"People came from America, from all over the place because they were so happy the band were playing.
"I think there are a lot of fans waiting to see whether it will extend to something else, but everyone is delighted to hear the guys are going to put Michaelís death in the past and move forward. Everyone and everything has to move forward."
In another era, the Stones did just that in 1969 when Brian Jones, 27, high on drugs and drink, drowned in his swimming pool.
Bill Wyman, the bandís bassist, says: "If ever a man genuinely lived the rockíníroll life, it was Brian. The band would not have existed without him; many of the attitudes and sounds of the 1960s were developed from his style and determination.
"He was the archetypal middle-class kid screaming to break away from his background and when he did it, he hammered it across to the world with commitment."
Stephen Davis, the Stonesí biographer, believes the band survived, in spite of the loss of Jones, the founder and the embodiment of the bandís "glamorous ugliness", because Jones had already been "chewed up and spat out" by the time of his death. "Jagger and Richards filled the vacuum." The rotating-door "third-man" position was taken by Mick Taylor, a fantastic soloist, whose important work went unrecognised. Finally, Ronnie Wood was drafted in because he was a "yes man".
Creatively the Stones became the Stones. Their detractors say they were only good for about "five minutes in the mid-1970s", but by that time they had achieved iconic status that predicated longevity.
Jim deRogatis, a musicologist, says: "The Stones turned to a fluid young guitarist, Mick Taylor, and a glittering cast of supporting players that included Jack Nitzche, Ry Cooder, Al Kooper, Leon Russell, Byron Berline, Bobby Keys and Merry Clayton.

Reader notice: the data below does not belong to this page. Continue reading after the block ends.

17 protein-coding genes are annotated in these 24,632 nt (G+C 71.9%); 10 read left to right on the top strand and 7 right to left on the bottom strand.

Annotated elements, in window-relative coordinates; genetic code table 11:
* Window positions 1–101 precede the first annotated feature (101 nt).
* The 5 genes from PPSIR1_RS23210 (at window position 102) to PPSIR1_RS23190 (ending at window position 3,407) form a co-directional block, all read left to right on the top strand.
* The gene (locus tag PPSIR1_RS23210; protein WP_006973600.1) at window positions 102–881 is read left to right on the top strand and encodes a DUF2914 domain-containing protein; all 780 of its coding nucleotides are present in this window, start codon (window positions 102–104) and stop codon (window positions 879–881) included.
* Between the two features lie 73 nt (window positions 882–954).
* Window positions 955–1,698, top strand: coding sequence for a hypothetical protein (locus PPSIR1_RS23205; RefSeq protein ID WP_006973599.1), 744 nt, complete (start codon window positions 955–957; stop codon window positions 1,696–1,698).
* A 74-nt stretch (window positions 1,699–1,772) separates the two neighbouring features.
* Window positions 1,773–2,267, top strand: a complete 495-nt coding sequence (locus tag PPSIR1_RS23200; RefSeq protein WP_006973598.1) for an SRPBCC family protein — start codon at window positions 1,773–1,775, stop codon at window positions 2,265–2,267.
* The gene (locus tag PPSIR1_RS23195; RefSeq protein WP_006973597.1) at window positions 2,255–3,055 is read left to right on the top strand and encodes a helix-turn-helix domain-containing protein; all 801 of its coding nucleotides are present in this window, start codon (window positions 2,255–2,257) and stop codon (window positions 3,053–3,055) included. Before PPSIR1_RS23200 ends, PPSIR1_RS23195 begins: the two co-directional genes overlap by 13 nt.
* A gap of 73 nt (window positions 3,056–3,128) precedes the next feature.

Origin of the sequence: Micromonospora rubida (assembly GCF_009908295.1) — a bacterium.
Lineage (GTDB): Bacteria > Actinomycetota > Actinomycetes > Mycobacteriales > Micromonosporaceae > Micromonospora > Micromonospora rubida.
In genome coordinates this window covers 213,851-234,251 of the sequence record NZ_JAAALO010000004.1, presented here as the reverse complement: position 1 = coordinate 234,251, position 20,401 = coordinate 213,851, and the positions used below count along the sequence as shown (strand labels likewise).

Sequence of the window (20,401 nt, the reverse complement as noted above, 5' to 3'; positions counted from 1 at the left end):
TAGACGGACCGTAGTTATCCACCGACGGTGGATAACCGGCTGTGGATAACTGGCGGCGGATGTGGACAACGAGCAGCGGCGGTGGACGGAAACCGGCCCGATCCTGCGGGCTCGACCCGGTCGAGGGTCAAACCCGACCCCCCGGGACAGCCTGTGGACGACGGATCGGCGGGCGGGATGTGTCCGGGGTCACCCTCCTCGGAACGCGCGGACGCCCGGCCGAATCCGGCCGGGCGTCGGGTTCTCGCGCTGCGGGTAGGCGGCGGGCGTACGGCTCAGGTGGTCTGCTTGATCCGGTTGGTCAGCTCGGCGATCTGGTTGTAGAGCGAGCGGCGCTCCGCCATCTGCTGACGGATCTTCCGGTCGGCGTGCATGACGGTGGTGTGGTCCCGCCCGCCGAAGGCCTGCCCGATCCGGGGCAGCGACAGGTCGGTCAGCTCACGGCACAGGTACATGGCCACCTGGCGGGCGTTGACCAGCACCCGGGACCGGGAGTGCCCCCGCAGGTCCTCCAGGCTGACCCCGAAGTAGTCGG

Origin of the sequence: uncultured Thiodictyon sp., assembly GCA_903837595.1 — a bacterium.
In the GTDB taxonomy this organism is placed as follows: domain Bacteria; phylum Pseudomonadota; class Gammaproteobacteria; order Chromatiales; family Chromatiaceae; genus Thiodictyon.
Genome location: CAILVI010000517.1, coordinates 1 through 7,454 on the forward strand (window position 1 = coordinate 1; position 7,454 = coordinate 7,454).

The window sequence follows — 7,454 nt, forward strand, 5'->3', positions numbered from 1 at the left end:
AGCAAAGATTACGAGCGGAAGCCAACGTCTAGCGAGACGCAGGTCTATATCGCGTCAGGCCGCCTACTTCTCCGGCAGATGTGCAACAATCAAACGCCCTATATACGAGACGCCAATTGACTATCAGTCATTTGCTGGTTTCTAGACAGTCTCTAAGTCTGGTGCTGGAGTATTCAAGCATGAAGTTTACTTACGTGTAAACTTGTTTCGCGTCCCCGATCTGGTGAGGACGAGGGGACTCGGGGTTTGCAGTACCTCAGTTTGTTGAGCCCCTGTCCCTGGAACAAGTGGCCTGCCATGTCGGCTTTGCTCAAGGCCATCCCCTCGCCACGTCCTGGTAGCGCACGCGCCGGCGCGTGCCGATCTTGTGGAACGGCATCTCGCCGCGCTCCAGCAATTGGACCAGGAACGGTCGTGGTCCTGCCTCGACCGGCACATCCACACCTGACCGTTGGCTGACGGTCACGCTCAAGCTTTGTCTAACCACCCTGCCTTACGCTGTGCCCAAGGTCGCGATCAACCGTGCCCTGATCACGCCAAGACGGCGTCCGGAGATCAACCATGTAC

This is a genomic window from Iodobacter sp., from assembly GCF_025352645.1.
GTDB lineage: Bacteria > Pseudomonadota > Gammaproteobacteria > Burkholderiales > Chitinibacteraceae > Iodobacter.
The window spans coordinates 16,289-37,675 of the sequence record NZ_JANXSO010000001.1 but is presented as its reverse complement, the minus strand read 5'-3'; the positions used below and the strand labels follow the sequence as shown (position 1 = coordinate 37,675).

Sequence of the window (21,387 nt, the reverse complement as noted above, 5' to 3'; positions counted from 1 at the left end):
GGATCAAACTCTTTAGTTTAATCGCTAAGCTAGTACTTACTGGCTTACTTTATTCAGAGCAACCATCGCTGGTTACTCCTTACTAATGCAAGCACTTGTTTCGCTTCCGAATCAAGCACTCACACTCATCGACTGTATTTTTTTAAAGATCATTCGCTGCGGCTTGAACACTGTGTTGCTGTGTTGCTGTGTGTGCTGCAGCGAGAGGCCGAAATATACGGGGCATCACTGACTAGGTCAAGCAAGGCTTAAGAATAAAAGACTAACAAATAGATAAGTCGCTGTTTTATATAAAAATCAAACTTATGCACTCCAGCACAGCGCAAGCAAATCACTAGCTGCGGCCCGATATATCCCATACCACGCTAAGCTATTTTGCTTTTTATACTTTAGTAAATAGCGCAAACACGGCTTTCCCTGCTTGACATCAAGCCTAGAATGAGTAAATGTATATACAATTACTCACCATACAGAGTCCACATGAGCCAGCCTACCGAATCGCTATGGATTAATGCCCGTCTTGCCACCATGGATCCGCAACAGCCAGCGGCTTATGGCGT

Their contemporary icons, The Who, fared less well. Keith Moon died in 1978 after taking medication to control his alcoholism. His death still haunts Roger Daltrey and Townsend. Both feel it is only now that they are achieving some of the spirit that was lost by Moonís death.
Daltrey, 56, says: "There was a lot for us to go through to get to this point, not just the death of Keith but our own personal problems, our own ways of dealing with each other.
"Kenny Jones, who replaced Moon in 1979, was wonderful, but he had a different style, and I think after a while we realised he didnít gel with us." Ironically, it was the introduction on drums of Zak Starkey, the son of Ringo Starr, that allowed the group to turn the corner.
Daltrey adds: "Zak is much more like Keith. He was raised to play like Keith."
Townsend says: "Keith was brilliant, madcap and his loss haunted us.
"I thought that rockíníroll was a different form of show business. I thought it clocked something different about the human spirit and about the artistic process, and, of course, it didnít."
The success of one of Scotlandís most influential groups, the Sensational Alex Harvey Band was ended by the death by natural causes in 1983 of Alex Harvey. Bizarrely, however, it was the death of Harveyís brother, Les, that sparked the group to its greatest success.
Les Harvey was in Stone The Crows with veteran Scots rock singer, Maggie Bell, when he was freakishly electrocuted on stage in 1972.
His death prompted Alex Harvey to work his new band relentlessly and their theatrical rock style achieved cult status.
Barry McCloud, a musicologist, believes premature death can enshrine its star victim and enhance the reputation of his band.
"Jimi Hendrix, Jim Morrison, Moon, Joplin, and might have gone on, but they could have ended on the golden-oldie circuit.
"We have dual standards. Most of these heroes died because they were weak. Letís not forget that even Elvis met a premature end."
||Great article, I like this quote by Bill Wyman:
Bill Wyman, the bandís bassist, says: "If ever a man genuinely lived the rockíníroll life, it
was Brian. The band would not have existed without him; many of the attitudes and
sounds of the 1960s were developed from his style and determination.
"He was the archetypal middle-class kid screaming to break away from his background
and when he did it, he hammered it across to the world with commitment."